The mounting riches of the Nabateans attracted the eyes of the Roman Empire. Of course, later in the century, they conquered Petra’s 3000 people. And soon enough, the architecture took on a distinctly Roman feel. However even the Romans could not stop the slow decline the city’s fortunes and its eventual demise. Shipping routes rose to greater prominence and rendered the overland route as uneconomical. Caravan routes shifted elsewhere. As a final nail in the coffin, a devastating earthquake had a severe impact on the city in 551 AD. It set Petra on the road to irretrievable ruin.
Petra became a backwater for the next 700 years. The nomadic Bedouin people kept its existence a closely-guarded secret from the outside world. It completely disappeared from most maps and was known only through ancient lore.
Westerners became aware of Petra for the first time when it was rediscovered by the Swiss Explorer Johann Ludwig Burckhardt in 1812. Burckhardt had heard legends of the city during a visit to North Africa. He had the monumental advantage of being able to speak fluent Arabic. It occurred to him that myths surrounding the secret mountain enclave sounded a lot like the Petra, which ancient historians were calling “the lost city.” Burckhardt went on a mission to find it. He disguised himself as an Arab Muslim trader and hired a local guide. He knew that the Bedouins guarded the secret of the city’s location well. So he made up a story of needing to find Aaron’s tomb so as to sacrifice a goat, as he knew Aaron’s tomb to be in Petra.
Burckhardt rediscovered Petra, and only spent a day in the lost city, (much like modern tourists), not wanting to arouse the suspicion of his guides. However, he became the first westerner at Petra in seven centuries. Upon his return the west, he told the outside world about his discovery.
Bedouins in Petra
It is thought that the modern-day descendants of the Nabateans, who built Petra, are the Bedouins of Jordan. They are a desert people that still live a nomadic, tented life. Many of them, up to recently, still lived in Petra. However, wanting to develop Petra into the world’s most fantastic archaeological site, the Jordanian government relocated them. The Bedouins were evicted, having lived in Petra’s caves for thousands of years. The government set about building the Bedouins a village nearby. Even though they are officially displaced, the Bedouins return each day to do commerce with the tourists.
The Bedouin life certainly doesn’t strike a tourist as easy. Most sell Coca-Cola or jewellery or a ride on a withered donkey or a cranky, weary camel. I came across a little girl about four years old, selling colourful rocks that she had found. The fact that the ground around her was littered with the same rocks seemed of no relevance. To her, it was dignified way to beg.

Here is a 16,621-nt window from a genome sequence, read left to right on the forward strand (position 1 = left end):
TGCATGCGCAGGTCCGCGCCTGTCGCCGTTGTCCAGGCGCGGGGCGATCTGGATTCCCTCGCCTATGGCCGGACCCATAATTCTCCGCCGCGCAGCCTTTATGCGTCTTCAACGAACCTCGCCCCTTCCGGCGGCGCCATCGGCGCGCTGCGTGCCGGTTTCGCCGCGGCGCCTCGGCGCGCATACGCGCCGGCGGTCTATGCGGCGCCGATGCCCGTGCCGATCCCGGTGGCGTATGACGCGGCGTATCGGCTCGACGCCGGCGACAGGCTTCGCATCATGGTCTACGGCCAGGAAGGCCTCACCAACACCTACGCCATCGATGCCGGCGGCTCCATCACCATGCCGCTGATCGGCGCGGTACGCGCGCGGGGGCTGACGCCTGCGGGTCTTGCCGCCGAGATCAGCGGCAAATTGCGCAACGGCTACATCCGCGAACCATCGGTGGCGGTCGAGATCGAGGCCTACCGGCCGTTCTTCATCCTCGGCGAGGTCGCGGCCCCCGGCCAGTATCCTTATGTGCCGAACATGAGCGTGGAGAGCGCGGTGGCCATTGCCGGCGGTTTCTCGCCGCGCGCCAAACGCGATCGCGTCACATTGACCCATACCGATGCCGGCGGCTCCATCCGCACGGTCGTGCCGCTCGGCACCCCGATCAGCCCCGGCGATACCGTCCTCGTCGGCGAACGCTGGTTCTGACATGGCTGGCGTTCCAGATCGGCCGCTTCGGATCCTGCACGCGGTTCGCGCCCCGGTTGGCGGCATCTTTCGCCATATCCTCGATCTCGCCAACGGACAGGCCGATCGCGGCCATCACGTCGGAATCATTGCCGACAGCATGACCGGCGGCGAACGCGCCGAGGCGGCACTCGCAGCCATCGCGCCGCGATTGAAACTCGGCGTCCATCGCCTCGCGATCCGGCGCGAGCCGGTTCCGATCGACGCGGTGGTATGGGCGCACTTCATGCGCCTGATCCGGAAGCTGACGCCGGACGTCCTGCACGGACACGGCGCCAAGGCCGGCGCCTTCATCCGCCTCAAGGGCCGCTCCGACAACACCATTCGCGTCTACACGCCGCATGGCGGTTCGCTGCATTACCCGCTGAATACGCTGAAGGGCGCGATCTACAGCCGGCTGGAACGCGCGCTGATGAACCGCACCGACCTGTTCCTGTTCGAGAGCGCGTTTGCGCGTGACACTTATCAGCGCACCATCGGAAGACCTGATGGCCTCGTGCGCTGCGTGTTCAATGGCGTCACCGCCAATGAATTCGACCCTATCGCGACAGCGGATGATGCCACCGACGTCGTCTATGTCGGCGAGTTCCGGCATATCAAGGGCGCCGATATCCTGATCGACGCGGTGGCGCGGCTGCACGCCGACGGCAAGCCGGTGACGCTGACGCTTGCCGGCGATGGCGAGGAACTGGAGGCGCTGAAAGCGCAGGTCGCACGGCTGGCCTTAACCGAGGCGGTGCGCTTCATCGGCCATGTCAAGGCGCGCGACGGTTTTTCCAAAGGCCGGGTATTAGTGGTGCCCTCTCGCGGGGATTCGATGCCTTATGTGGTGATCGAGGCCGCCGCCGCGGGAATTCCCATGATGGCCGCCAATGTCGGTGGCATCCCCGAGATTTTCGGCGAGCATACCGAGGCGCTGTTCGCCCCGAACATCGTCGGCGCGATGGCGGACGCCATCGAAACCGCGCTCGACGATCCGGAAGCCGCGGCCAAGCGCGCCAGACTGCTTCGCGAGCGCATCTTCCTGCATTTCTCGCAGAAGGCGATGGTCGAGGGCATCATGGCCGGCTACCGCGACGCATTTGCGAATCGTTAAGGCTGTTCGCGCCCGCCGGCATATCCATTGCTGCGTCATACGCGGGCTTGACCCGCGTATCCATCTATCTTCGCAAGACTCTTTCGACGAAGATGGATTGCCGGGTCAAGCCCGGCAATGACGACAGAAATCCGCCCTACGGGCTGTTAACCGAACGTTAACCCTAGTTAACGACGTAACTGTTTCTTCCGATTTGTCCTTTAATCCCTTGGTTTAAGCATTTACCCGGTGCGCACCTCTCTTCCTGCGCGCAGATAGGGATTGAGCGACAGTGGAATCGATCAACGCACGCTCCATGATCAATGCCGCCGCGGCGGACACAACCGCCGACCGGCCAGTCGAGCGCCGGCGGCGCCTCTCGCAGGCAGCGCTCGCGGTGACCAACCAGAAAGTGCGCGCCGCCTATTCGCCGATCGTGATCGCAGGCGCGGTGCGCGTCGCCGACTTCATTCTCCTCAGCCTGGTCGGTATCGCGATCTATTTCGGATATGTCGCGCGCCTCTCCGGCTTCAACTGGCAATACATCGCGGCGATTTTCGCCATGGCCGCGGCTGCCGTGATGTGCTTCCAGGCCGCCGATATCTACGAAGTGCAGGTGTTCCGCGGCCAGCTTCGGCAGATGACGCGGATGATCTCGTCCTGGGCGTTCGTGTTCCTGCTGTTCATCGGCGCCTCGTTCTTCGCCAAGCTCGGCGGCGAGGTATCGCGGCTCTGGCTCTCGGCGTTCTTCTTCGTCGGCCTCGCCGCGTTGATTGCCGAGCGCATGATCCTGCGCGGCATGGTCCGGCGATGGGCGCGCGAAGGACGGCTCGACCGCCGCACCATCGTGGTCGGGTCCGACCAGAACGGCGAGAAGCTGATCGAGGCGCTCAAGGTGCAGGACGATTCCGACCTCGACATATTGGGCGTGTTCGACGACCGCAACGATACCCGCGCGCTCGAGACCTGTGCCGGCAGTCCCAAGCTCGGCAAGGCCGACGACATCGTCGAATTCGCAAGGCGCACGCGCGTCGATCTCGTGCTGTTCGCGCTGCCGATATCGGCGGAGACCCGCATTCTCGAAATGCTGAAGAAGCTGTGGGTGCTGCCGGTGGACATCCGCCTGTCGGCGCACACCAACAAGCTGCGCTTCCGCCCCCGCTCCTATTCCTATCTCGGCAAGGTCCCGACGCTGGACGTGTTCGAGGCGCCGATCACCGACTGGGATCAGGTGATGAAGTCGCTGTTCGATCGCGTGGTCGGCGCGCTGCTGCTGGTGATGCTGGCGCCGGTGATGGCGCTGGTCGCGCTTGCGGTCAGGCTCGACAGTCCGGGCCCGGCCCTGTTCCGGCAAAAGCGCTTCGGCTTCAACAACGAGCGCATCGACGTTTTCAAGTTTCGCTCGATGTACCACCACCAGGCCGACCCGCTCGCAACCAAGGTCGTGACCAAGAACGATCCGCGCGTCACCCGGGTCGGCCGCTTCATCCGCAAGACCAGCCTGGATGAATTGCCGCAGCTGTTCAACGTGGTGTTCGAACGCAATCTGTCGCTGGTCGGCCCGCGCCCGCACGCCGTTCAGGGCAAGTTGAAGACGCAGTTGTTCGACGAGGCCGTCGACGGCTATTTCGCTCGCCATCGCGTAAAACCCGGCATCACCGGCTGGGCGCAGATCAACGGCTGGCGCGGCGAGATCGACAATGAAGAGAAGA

Many tourists are reluctant to believe that the Bedouin people have been fully removed from Petra. Some fires can still be seen at night, and the ceilings of Petra’s stone buildings are blackened by campfire smoke.
Petra by Night
The most majestic time to see Petra is at night. The operators of the twilight tour run about pre-departure and put candles all throughout the entrance to the city, making the night walk a magical, eerie time to visit. After dark Petra is almost abandoned by tourists, bar a few scattered Bedouin families and their goats. Petra’s designation by UNESCO as a World Heritage Site reflects efforts to protect the city and its artefacts.
Ongoing excavations uncover more culturally delicious information on a daily basis, even as tourism swells at a steady pace. Amongst the ruins, archaeologists have identified 800 tombs, a market, a forum, shops, baths, and a huge Roman amphitheatre. The amphitheatre itself was painstakingly carved out of a mountain by hand. It is amazing to run up and down the seamless steps and enjoy the high-quality acoustics.
Petra isn’t just an archaeological wonder amidst startling desert scenery, it is also surely the world’s most perfect ruin.
The best way to see Petra is to stay at one of the hotels at the entrance, in a little town called Wadi Musa. If you are religious, then you will believe that Moses led the Israelites through Wadi Musa on the way to the Promised Land. Remember, this is the desert, bring a lot of water and wear sensible shoes.
The best way to get to Petra is to fly into Amman airport, then it is a four-hour drive down a highway which has English signposting. You can get a public bus direct to Petra from Amman bus station, if you don’t want to hire a car or taxi.
Maybe old Europe is more your thing? Try Venice, in all it’s shabby-chic glory.
Author Bio: Nicole Buckler has been a journalist for over 20 years, working in Brisbane, Sydney, Melbourne, London, Dublin and Taipei. She recently returned to the Gold Coast, saying she has seen the world but the best place on earth is right here, and she’s never leaving again. You can contact her at Nicole.Buckler@GCLife.com.au